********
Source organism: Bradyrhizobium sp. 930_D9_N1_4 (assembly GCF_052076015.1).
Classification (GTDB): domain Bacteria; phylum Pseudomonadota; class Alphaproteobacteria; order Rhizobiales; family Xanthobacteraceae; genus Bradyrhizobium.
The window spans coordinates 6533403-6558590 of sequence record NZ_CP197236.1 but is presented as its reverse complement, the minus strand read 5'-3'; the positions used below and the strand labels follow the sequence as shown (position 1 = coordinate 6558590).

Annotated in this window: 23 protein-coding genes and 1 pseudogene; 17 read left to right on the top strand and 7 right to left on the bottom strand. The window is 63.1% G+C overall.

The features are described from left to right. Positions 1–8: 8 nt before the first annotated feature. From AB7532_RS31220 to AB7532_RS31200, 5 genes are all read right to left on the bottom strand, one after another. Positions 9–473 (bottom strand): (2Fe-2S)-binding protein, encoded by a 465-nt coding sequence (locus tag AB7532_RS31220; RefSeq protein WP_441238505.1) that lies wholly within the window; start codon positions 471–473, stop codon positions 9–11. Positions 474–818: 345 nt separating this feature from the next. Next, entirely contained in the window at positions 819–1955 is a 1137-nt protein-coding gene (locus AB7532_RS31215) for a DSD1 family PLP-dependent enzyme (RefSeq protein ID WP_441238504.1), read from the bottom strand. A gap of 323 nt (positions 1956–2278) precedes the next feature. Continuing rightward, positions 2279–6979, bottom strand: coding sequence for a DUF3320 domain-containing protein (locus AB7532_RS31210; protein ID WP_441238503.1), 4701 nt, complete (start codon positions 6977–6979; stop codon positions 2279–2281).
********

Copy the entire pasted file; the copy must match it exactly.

Source organism: Bradyrhizobium sp. 930_D9_N1_4 (assembly GCF_052076015.1).
Classification (GTDB): domain Bacteria; phylum Pseudomonadota; class Alphaproteobacteria; order Rhizobiales; family Xanthobacteraceae; genus Bradyrhizobium.
The window spans coordinates 6533403-6558590 of sequence record NZ_CP197236.1 but is presented as its reverse complement, the minus strand read 5'-3'; the positions used below and the strand labels follow the sequence as shown (position 1 = coordinate 6558590).

Annotated in this window: 23 protein-coding genes and 1 pseudogene; 17 read left to right on the top strand and 7 right to left on the bottom strand. The window is 63.1% G+C overall.

The features are described from left to right. Positions 1–8: 8 nt before the first annotated feature. From AB7532_RS31220 to AB7532_RS31200, 5 genes are all read right to left on the bottom strand, one after another. Positions 9–473 (bottom strand): (2Fe-2S)-binding protein, encoded by a 465-nt coding sequence (locus tag AB7532_RS31220; RefSeq protein WP_441238505.1) that lies wholly within the window; start codon positions 471–473, stop codon positions 9–11. Positions 474–818: 345 nt separating this feature from the next. Next, entirely contained in the window at positions 819–1955 is a 1137-nt protein-coding gene (locus AB7532_RS31215) for a DSD1 family PLP-dependent enzyme (RefSeq protein ID WP_441238504.1), read from the bottom strand. A gap of 323 nt (positions 1956–2278) precedes the next feature. Continuing rightward, positions 2279–6979, bottom strand: coding sequence for a DUF3320 domain-containing protein (locus AB7532_RS31210; protein ID WP_441238503.1), 4701 nt, complete (start codon positions 6977–6979; stop codon positions 2279–2281).